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12 July - 31 August 1997
This exhibition shows the work of two artists who, despite certain similarities, work with photography in different ways. Landscape and its precise meaning is a central concern in both their work. Landscapes containing a conscious or subconscious narrative element demonstrate that photography is representation; the photograph is a ‘print’ of something that exists - now, in the past, in reality or fiction.
The black and white photographs of Hans Scholten in this show are large. Though most are landscapes, they also contain buildings, industrial objects or remains thereof. The line of the horizon is often visible and the sky occupies much of the pictorial space. The compositional interpretation - in which emptiness seems to become a motif and the sparseness makes it possible to photograph space - forces the viewer to look across the entire image in a way similar to reading a page in a book. There is no central focal point that draws the eye in; you have to ‘read’ the photograph from left to right. The landscapes evoke their own atmosphere, they seem ‘to have been betrayed’, they are empty and their existence is coincidental. Scholten sees them as ruins of our time.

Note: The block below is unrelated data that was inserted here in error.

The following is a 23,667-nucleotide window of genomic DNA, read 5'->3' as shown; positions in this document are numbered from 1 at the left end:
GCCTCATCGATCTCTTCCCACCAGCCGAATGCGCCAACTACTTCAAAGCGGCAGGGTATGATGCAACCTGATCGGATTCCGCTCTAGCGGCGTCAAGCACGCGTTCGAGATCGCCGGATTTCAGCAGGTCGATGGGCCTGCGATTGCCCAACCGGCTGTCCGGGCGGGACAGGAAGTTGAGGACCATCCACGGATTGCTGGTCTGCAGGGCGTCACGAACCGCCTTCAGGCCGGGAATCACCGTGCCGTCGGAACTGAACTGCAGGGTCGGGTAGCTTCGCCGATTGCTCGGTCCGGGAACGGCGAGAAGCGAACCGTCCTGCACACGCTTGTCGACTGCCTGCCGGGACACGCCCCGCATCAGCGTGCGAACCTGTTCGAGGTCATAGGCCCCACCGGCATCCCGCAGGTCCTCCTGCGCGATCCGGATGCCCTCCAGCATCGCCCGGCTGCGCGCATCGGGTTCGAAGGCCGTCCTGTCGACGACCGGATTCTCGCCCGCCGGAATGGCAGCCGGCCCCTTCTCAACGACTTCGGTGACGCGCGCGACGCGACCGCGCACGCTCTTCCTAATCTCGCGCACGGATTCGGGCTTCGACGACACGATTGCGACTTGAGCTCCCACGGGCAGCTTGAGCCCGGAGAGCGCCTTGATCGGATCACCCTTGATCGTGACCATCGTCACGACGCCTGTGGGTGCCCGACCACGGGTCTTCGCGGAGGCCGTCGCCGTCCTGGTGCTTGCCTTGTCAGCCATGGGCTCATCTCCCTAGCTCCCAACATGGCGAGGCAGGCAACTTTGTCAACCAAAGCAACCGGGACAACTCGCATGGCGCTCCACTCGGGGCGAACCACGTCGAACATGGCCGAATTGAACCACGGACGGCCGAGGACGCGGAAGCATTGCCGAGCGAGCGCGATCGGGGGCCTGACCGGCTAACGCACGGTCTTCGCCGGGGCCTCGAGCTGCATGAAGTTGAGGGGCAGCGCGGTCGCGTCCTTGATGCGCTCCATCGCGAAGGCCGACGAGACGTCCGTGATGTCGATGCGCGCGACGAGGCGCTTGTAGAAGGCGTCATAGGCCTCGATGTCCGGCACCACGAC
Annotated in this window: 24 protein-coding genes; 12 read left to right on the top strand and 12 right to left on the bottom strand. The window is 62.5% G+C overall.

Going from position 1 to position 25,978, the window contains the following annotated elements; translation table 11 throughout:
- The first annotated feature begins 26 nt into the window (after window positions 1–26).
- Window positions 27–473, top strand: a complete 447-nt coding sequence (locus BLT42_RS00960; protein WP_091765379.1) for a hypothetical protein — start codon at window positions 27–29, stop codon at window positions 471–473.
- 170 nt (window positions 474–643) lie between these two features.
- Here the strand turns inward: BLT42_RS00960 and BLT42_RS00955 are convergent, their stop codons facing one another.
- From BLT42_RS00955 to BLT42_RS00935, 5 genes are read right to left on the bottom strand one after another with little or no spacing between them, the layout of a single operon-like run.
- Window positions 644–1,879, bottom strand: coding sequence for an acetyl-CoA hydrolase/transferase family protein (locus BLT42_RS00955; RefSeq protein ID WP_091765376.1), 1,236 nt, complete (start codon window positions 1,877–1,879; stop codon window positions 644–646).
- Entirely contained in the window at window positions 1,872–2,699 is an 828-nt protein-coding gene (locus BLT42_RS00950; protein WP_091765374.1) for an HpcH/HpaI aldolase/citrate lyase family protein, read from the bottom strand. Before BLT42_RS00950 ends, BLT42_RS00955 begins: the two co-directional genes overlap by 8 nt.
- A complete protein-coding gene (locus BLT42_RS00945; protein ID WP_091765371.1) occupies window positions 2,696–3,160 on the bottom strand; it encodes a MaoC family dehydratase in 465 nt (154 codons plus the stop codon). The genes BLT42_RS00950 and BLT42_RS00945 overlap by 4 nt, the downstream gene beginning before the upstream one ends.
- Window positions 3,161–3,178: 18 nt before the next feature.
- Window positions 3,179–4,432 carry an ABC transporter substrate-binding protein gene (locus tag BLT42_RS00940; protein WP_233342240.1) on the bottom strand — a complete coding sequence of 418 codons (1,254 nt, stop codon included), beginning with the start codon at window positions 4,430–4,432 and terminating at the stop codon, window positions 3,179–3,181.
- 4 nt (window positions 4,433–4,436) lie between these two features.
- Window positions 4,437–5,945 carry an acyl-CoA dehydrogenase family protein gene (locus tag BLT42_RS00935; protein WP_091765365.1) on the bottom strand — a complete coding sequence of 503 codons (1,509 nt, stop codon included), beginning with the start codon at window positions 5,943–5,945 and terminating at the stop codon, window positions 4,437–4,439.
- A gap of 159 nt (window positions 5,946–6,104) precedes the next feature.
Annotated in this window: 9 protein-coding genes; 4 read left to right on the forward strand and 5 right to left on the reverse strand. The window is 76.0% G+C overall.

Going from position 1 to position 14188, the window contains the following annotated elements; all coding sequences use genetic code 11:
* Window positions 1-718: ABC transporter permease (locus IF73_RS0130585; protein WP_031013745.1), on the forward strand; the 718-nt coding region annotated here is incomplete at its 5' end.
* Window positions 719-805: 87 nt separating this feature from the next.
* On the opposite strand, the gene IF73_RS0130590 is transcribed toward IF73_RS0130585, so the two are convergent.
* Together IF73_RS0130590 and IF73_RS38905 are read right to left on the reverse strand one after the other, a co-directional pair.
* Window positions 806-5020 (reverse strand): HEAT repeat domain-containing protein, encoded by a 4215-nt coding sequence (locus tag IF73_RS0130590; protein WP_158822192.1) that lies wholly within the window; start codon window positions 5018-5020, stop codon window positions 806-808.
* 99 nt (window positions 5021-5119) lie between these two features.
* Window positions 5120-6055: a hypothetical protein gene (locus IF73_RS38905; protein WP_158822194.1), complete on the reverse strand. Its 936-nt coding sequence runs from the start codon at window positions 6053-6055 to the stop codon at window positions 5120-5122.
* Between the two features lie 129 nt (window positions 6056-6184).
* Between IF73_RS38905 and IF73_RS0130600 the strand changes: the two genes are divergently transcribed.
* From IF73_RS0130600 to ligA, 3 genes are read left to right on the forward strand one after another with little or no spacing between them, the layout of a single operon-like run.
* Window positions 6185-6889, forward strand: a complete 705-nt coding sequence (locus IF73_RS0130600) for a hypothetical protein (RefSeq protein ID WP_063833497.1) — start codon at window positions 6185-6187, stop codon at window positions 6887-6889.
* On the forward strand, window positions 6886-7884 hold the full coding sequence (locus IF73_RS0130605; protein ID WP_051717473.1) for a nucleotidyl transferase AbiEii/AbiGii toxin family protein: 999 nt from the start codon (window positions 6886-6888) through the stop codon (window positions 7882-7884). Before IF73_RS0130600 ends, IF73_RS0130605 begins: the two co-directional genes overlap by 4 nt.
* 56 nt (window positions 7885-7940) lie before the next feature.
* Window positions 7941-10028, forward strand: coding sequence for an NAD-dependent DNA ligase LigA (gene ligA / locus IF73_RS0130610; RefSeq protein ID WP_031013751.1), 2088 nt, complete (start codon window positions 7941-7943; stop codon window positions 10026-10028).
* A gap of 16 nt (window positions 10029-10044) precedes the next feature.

Scholten consciously searches for the situations he photographs. He returns to the same place to look at it more and to formulate his ideas about the place as a metaphor. In the United States in particular, over the last few years, he has found what he is looking for in landscapes that have an accidental, almost aimless character and which have not yet fallen prey to the call for renewed ordering by town and country planners. By presenting the photographs in series, they acquire an extra time dimension. Scholten says of this: ‘I like to work in series because the photographs reinforce each other, making the final proposition clearer’.